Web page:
We wondered, for example, why would anyone actually order from a computer screen? At the time, the majority (about 70%) of our “mail orders” were coming by telephone. The remainder of orders were coming the old-fashioned way, by the mail itself. It had taken almost 10 years to make the transition from physical mail orders to telephone orders, but that had happened.
My father was a very persistent man.
“You got to get on that God-damned internet,” was the way he put it time after time, morning, noon and night. The “God-damned” part of the description was really directed at us. He was frustrated with what he perceived as our incorrigible slowness. Now, in 1995, most companies did not have websites. Amazon.com was incorporated in 1994, but it’s website was not up and running until the spring of 1995. Very few smaller businesses, and we were most certainly a small business, had actually made a website and started selling online. It seemed a bold stretch for us to go forward and get on the internet.
Our father was still a very persistent man.
“Don’t you understand,” he would say, “This is just like the telegraph, just like the telephone, just like radio, just like TV…it is the new media that will change everything.”
My brother John and myself were not so sure. Yes, maybe it would be helpful and yes, maybe it would actually occasionally get orders.
In any case, in March of 1996, we listened to our father and we launched SeaEagle.com. Because we were afraid of scaring off trade customers and because we were dubious that anyone would actually order, we just put up a few product pages and an 800 number to call during office hours. We figured customers would naturally want to ask more questions and the best way to answer that need was to allow them to call us directly.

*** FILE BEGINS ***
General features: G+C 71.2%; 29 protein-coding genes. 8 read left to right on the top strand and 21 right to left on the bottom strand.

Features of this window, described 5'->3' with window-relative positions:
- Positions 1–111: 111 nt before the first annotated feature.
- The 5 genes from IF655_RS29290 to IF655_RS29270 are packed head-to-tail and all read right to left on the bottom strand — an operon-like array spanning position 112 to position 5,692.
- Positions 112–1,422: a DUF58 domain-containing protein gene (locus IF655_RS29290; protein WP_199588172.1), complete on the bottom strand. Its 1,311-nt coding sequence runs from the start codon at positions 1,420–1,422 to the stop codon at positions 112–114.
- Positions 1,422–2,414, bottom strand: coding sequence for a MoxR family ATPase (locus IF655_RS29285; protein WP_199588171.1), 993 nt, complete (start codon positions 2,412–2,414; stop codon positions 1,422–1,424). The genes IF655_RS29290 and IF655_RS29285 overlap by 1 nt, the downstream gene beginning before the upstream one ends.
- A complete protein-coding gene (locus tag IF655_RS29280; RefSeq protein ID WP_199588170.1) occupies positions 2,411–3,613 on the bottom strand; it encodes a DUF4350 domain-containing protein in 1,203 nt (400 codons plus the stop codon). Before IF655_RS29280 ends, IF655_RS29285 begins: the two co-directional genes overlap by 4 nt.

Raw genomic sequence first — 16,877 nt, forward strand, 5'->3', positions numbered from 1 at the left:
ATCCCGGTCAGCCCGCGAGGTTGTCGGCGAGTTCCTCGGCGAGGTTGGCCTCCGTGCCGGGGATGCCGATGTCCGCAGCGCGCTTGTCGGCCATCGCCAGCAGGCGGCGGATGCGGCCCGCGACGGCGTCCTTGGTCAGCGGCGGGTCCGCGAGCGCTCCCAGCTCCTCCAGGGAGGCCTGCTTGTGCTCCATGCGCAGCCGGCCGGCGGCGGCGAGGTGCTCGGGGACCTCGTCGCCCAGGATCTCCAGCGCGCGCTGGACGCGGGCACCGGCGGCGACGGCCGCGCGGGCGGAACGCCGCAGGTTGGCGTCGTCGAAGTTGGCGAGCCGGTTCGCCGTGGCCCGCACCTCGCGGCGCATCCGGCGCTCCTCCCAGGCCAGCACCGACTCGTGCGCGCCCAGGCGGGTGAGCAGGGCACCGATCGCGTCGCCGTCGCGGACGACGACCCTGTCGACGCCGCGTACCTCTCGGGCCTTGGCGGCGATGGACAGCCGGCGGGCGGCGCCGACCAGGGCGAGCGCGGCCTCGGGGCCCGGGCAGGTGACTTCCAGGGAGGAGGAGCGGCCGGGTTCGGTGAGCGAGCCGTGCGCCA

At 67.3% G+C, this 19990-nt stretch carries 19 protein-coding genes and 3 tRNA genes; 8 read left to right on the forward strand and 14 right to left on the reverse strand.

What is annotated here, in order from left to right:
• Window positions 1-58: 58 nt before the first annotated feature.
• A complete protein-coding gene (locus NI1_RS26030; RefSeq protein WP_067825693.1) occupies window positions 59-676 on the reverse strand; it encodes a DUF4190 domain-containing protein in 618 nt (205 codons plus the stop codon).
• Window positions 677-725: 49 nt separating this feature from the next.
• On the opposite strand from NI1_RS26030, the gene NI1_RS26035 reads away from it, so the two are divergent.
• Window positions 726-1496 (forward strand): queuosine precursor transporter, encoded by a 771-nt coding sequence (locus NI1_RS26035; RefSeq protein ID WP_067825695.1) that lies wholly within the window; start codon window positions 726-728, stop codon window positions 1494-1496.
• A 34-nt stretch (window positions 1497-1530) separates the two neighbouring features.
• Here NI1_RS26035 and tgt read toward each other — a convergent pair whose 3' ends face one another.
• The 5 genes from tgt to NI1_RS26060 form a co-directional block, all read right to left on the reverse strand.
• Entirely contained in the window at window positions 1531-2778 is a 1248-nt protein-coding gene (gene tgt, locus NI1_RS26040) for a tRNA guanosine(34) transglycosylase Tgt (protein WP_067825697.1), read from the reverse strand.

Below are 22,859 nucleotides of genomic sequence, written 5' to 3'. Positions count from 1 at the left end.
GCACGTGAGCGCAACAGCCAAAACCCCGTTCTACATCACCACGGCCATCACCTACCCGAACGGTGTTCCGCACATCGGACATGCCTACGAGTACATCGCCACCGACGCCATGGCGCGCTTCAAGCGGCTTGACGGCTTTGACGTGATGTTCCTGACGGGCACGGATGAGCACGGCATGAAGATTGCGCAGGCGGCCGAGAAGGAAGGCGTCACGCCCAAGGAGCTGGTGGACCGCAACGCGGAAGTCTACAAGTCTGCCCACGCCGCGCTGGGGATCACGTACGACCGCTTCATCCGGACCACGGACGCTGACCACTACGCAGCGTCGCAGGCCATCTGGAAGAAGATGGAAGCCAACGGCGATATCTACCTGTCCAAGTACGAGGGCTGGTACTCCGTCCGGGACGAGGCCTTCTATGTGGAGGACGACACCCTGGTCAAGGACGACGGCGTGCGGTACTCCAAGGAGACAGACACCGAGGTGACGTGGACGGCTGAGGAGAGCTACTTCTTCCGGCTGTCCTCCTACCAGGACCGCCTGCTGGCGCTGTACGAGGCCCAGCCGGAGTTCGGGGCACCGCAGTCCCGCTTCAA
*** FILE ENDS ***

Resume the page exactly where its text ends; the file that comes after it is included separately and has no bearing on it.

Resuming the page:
And certainly, in that year, it did work. Customers did call in and customers did ask questions and customers did order. By the end of the year, we figured out that we had over $50,000 of orders from our SeaEagle.com website. This was not a significant part of our business, but it was enough to get our attention.
We thought the $50,000+ of new-found business was terrific. After all, the only thing required to set up a website, was some basic computer knowledge, some time, and my brother was able to provide both.
Our father did not think it was terrific.
“Why don’t you have an order page, you need a God-damned order cart. That’s what they call it”
Whenever my father thought he was dealing with a slow tool from a shed of slow tools, he used the adjective “God-damned”. He really did not mean to take the Lord’s name in vain and most of the time, he was a quiet spoken guy, extremely well-mannered, a true gentleman, but sometimes, when he got agitated or excited or frustrated the “God-damns” would come out.
“I spoke with that fellow Bezos, he uses an order cart. He told me you got to have a God-damned order cart.”
At the time, Amazon.com was just a website starting to sell books and Jeff Bezos, who perhaps always knew he was destined for fame and infinite wealth, was kind enough to take my father’s call and give an interview.
“Amazon is going like hell,” my father said.